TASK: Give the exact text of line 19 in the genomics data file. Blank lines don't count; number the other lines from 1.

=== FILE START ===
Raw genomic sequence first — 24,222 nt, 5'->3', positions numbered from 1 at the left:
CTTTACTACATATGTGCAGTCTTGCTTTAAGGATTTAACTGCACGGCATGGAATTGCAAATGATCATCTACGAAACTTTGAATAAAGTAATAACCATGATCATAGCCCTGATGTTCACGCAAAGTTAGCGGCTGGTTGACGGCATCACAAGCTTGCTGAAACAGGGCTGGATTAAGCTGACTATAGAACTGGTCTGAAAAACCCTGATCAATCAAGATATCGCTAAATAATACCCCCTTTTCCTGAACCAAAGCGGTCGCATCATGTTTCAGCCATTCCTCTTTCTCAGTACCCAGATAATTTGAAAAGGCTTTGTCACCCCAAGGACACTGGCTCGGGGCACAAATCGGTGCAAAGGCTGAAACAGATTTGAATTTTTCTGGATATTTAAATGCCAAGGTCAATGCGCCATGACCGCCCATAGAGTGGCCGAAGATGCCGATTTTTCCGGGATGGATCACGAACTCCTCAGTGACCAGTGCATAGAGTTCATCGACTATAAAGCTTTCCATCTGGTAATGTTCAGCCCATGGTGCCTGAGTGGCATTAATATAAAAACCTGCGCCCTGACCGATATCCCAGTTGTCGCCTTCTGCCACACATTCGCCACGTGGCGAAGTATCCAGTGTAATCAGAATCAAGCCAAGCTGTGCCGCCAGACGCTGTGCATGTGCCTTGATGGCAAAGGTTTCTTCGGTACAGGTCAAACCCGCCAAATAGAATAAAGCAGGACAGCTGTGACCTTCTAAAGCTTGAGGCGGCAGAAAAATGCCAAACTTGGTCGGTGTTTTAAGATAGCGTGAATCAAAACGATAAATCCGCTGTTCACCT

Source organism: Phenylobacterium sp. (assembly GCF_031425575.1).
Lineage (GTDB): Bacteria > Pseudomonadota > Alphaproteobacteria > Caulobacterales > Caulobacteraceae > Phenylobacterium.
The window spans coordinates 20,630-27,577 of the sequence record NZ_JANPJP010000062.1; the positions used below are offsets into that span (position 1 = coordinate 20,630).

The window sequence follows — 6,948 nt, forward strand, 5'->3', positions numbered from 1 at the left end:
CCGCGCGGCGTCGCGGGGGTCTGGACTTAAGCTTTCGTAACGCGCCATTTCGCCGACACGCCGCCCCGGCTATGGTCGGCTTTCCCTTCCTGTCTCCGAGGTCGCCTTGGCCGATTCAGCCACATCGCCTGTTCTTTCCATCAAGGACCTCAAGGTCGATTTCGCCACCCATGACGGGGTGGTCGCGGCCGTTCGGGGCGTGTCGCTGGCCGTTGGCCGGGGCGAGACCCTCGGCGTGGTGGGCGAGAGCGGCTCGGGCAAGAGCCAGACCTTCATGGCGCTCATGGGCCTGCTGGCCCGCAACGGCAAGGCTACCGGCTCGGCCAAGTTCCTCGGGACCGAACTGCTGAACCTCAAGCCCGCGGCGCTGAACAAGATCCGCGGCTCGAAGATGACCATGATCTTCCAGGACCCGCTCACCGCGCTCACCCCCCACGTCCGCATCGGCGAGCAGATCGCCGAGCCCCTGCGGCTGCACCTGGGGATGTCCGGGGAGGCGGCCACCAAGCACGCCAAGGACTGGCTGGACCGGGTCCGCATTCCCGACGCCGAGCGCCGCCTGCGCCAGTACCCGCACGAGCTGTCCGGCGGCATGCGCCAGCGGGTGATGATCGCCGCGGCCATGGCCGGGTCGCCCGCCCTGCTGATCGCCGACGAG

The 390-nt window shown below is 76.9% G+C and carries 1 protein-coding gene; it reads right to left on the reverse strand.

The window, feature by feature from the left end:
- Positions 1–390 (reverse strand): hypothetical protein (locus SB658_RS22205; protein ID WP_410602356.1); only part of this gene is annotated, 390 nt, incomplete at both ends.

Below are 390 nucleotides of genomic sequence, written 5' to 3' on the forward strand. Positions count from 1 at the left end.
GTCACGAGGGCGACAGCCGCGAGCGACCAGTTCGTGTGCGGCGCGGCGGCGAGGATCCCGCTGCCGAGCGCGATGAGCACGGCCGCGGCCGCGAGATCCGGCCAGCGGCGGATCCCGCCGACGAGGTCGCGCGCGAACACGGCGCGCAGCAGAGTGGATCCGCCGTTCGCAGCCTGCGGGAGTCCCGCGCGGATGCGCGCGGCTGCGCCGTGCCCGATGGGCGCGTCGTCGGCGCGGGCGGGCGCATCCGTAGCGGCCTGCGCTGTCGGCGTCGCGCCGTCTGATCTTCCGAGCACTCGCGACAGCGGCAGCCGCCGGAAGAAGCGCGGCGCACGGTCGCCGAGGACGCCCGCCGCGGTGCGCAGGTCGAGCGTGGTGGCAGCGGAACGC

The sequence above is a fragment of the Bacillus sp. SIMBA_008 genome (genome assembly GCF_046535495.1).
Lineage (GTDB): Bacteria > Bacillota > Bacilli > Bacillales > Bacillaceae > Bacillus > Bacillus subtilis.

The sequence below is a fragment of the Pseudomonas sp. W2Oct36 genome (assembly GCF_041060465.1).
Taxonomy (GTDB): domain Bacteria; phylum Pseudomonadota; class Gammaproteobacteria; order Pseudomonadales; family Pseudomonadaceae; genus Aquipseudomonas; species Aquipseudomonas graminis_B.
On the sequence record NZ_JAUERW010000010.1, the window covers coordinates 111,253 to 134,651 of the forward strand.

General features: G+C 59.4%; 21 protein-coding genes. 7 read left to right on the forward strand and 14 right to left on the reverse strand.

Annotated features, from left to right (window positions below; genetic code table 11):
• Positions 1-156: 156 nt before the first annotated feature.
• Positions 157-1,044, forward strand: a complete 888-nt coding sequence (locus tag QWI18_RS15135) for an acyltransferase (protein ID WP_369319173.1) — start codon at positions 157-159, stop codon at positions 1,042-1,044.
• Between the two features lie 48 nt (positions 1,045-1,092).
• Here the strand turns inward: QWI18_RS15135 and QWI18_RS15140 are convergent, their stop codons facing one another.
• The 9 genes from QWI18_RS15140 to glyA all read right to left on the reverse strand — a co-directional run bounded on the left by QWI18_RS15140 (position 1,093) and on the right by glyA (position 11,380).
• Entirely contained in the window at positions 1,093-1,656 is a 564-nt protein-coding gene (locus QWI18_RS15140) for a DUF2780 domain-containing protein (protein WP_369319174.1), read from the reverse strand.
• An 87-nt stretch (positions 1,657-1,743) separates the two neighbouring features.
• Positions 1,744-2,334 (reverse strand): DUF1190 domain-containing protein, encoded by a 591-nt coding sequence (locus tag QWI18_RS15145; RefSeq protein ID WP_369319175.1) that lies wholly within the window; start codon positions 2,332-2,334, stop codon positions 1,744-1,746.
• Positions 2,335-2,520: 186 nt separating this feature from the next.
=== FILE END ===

Annotated features, from left to right (window positions below; genetic code table 11):